Does racial bias in America begin inside public school classrooms?
Judge for yourself. A new study shows that America’s teachers and administrators frequently address behavioral problems with students strictly along racial lines.
The study, which was recently released by the journal Sociology of Education, shows that African-American students with behavioral problems are far more likely to be punished with expulsions, suspensions — and sometimes even arrested and forced into the criminal justice system — while white students are routinely steered into special education programs and treated for learning disabilities when they behave badly.
Black educators and parents say the study confirms their beliefs. For years, civil rights activists have argued that a racially biased culture in the nation’s school system has worked against Black students but some of their complaints have usually been dismissed.
A new study conducted by Pennsylvania State University assistant professor of sociology and criminology David Ramey, suggests that there is a disturbing pattern that leads to the “criminalization” of young Black students.
Ramey analyzed the rates of suspensions, expulsions and police referrals at 59,000 schools and 6,000 school districts across the country and concluded that poor schools that have more Black and minority students tend to punish students rather than seek medical or psychological interventions for them.
“The bulk of my earlier research looked at how, for the same minor levels of misbehaviors — for example, classroom disruptions, talking back — white kids tend to get viewed as having ADHD, or having some sort of behavioral problem, while black kids are viewed as being unruly and unwilling to learn,” Ramey said in a Penn State University press release.
The Sociology of Education report comes as the U.S. Department of Justice released a report last month blasting the Family Court of St. Louis (Missouri) County saying that Black youths are treated more harshly than whites and Black juveniles are often deprived of constitutional rights. The report raises nagging questions about racial discrimination in an area where Michael Brown, an unarmed teenager, was shot and killed by a white police officer last year.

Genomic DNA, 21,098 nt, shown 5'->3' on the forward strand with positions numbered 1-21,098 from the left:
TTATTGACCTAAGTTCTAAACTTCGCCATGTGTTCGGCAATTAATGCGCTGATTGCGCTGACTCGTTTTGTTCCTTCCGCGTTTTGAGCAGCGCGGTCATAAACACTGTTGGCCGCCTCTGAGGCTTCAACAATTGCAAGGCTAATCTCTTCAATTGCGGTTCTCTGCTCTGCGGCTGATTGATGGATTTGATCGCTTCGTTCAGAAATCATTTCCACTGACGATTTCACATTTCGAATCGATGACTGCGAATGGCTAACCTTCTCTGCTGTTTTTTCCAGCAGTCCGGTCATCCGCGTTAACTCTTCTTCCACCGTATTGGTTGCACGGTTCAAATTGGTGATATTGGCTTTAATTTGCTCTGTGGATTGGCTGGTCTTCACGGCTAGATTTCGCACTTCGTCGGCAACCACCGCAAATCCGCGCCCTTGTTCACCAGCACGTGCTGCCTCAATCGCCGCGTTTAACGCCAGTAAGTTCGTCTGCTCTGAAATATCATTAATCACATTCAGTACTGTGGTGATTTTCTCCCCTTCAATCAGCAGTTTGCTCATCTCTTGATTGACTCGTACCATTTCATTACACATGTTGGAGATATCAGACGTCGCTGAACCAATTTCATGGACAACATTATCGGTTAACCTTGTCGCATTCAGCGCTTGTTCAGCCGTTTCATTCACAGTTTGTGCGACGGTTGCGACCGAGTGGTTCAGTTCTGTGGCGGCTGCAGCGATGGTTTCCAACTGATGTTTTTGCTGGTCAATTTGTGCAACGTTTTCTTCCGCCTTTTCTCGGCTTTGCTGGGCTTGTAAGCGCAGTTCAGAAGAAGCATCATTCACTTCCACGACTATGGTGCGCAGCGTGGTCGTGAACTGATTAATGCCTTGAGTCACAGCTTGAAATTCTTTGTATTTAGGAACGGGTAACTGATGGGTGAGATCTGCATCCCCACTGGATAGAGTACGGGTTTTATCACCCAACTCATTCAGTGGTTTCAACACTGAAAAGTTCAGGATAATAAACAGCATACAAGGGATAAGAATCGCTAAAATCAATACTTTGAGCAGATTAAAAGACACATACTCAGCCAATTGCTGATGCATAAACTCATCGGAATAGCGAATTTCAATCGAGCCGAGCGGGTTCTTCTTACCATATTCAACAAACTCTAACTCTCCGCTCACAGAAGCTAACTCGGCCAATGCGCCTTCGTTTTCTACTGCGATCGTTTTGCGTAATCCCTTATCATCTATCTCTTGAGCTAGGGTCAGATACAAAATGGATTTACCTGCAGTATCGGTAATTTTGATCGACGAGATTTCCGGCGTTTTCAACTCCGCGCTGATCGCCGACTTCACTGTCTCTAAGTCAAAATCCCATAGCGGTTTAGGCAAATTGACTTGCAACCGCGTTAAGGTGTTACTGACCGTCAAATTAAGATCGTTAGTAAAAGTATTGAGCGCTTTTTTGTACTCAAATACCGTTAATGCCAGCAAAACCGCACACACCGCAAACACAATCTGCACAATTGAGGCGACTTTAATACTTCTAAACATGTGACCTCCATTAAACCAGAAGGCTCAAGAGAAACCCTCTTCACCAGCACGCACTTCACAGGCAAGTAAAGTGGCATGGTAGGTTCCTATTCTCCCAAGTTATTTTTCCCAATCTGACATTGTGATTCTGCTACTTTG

“In short, Black children are subjected to harsher treatment because of their race,” Assistant Attorney General Vanita Gupta wrote in a letter to Gov. Jay Nixon, St. Louis County Executive Steve Stenger and Family Court Administrative Judge Thea Sherry. She called the findings “serious and compelling.”
Meanwhile, in the Sociology of Education study, Ramey found that schools with larger populations of Black students also had higher rates of suspensions, while schools with more white students had a greater number of kids in programs designed for students with special needs.
Ramey said to qualify for special services students must be given an official diagnosis from a medical or mental health professional detailing why they need extra help. Schools are given with funds to provide these extra, costly services from the government.
“Some scholars have suggested that both the suspension and medicalization may be responses to standardized testing,” Ramey said. “If you suspend kids while they’re supposed to take the test, they no longer count against the school’s score.”
“Same thing with kids with borderline learning disabilities and putting them on medication,” he added. “If a kid is borderline and you give them stimulant medication, that’s going to improve his or her test score and improve the school’s scores.”
Ramey’s study raises serious questions about how America’s public school system addresses concerns about how black students can effectively learn and succeed in such a biased educational environment. Sadly, these findings will come as no surprise to many Black parents who say their children are often marginalized in public – and even private – schools.
Ramey should be commended for exposing racially discriminatory practices in school districts across the country, but now it’s time to find a solution to this problem instead of just talking about it.
What do you think?